2017’s snap general election has been an interesting one to say the least, and at Twentyone, we noticed a couple of new tactics emerge during it. One is the rise of what are being dubbed ‘attack ads’ or ‘dark advertisements’. As one of the more interesting – and controversial – social media tactics we’ve seen recently, they’re already drawing a lot of attention.
Essentially, dark advertisement is a term that’s being used to refer to certain political Facebook advertising. The ‘dark’ part of the name references the fact that it’s so difficult to monitor; the personal nature of the platform means that these Facebook advertisements are only ever seen by their intended audience.
Organisations like the BBC are trying to research into it, but they’re relying on respondents for their answers. They themselves admit that makes it tricky to draw objective conclusions.
Amongst the trends they’ve identified from these adverts:
It goes beyond Facebook though. People are also seeing Conservative adverts on YouTube, as well as PPC adverts that pop up when users perform Google searches for other parties. For example, people have reported seeing Conservative adverts when they search the words ‘Liberal Democrats’.
It’s not just the Conservative party either; the Liberal Democrats, the Scottish National Party and Scottish Conservatives are all trying similar tactics. Labour, by contrast, often don’t mention even their own leader by name; a possible reflection of the slightly shaky public confidence in him.
Social media has always been a massively powerful force in politics. There are 32 million Facebook users in the UK alone, so any political party would be making a huge mistake not to take to social media. (It also makes it a massively valuable resource for business.)
But now, we’re starting to see it being used in a notably different way. Today, TV and radio segments can be quickly edited for tactical use in social media campaigns, with these edited clips often appearing on Facebook and Twitter feeds within hours of the original airing.
Case in point: after Jeremy Corbyn’s stumble over healthcare figures on Woman’s Hour last month, Facebook users were seeing an edited version of the clip on their Facebook feeds later that same day. These advertisements were sponsored by the Conservative party, and were targeted at Labour voters to try and change their minds about supporting Corbyn.
It’s exactly this kind of immediacy that’s bringing elements of the US ‘attack ad’ culture over to the UK.
It’s possible these tactics have been influenced by the American elections last year, too. Donald Trump famously used attack ads to put down Hillary Clinton, not only addressing her policies but also asserting statements about her character and personal life. It’s not clear exactly to what extent these influenced the results, but there’s no denying they definitely played a part.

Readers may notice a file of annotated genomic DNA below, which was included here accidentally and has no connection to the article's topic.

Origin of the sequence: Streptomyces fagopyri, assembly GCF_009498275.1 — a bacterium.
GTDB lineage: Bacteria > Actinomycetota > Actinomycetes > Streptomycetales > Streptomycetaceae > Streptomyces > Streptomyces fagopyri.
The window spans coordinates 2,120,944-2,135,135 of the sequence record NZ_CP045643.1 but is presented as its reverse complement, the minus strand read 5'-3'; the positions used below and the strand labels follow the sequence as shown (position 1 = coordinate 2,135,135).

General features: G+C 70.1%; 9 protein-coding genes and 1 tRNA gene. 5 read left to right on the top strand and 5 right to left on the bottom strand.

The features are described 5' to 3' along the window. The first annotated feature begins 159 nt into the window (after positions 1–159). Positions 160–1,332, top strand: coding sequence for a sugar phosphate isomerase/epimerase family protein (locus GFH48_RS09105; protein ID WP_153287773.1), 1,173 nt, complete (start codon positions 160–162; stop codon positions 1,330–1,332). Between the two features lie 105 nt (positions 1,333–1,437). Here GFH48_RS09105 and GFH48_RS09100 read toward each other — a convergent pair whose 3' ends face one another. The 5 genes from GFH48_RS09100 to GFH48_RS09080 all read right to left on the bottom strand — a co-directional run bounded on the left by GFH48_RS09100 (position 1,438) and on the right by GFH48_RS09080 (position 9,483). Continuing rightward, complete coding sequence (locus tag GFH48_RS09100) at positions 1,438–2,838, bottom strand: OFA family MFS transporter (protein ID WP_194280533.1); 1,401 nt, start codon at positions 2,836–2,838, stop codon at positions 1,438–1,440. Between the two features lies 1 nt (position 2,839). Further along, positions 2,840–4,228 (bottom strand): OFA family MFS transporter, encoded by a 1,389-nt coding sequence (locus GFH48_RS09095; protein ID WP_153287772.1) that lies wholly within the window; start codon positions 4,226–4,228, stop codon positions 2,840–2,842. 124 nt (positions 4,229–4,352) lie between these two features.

Now, it looks like similar strategies might be starting to see widespread use in UK politics, and not everyone’s happy about it.
— Mediagazer (@mediagazer) June 7, 2017
Even as a tactic that’s still in relative infancy, ‘dark’ social media advertisements already have strong critics. It’s not helped by the fact that the Conservatives, for example, refuse to disclose the full details of their advertisements, how they target their audiences, or even who those audiences are.
The main thrust of the arguments against dark advertisements concerns their secretive nature. Because they’re not openly visible, their claims can’t always be effectively challenged. which gives parties greater freedom to present their subjective views as objective ‘truth’ to social media users. They’re not just marketing themselves, but they’re putting forward ‘facts’ about others, which as you can imagine makes it all very questionable (legally speaking).
With the general election over, it remains to be seen what sort of regulation will be brought in to tackle dark advertisements.
The UK Information Commissioner’s Office has already launched an investigation into how political parties access their voters’ personal information online, which will no doubt take dark advertisements on social media into account at some point. What the ICO will propose to do about it, though, is another matter entirely!
We’re in two minds here at Twentyone. On the one hand, it’s an undeniably canny use of social media. First, political social media campaigns used Facebook’s cutting-edge demographics targeting to identify key characteristics among voters (which, incidentally, is the basis for all amazing social media strategies).
They then used this information to target those in ‘marginal constituencies’; in other words, voters most liable to switch loyalties. With such closely-tied campaigns, these voters were potentially critical to winning the election. Most target audiences, though, didn’t approve of the most aggressive claims – especially as many of them were so transparently subjective.
Personally, we think it’s fascinating to see how the use of social media is evolving in politics. Having said that, we’re definitely in favour of tighter regulation for dark advertisements themselves, just as rules are applied to other forms of media.
If nothing else, the rise of attack ads and dark advertisements are just another testament to the staggering power of social media. If the leadership of our country is using it to communicate with their audiences, why shouldn’t you?
But – and we stress this – you don’t need to attack your competition to achieve success on social media. In fact, it’s far more effective if you don’t! At Twentyone, our experts can help you connect with your customers in a transparent, trustworthy way, helping public perception of your business and boosting your bottom line.
To find out how, give us a call on 01254 660 560, or email us at firstname.lastname@example.org. Let’s talk.
Don’t forget to follow us on Twitter: @twentyoneagency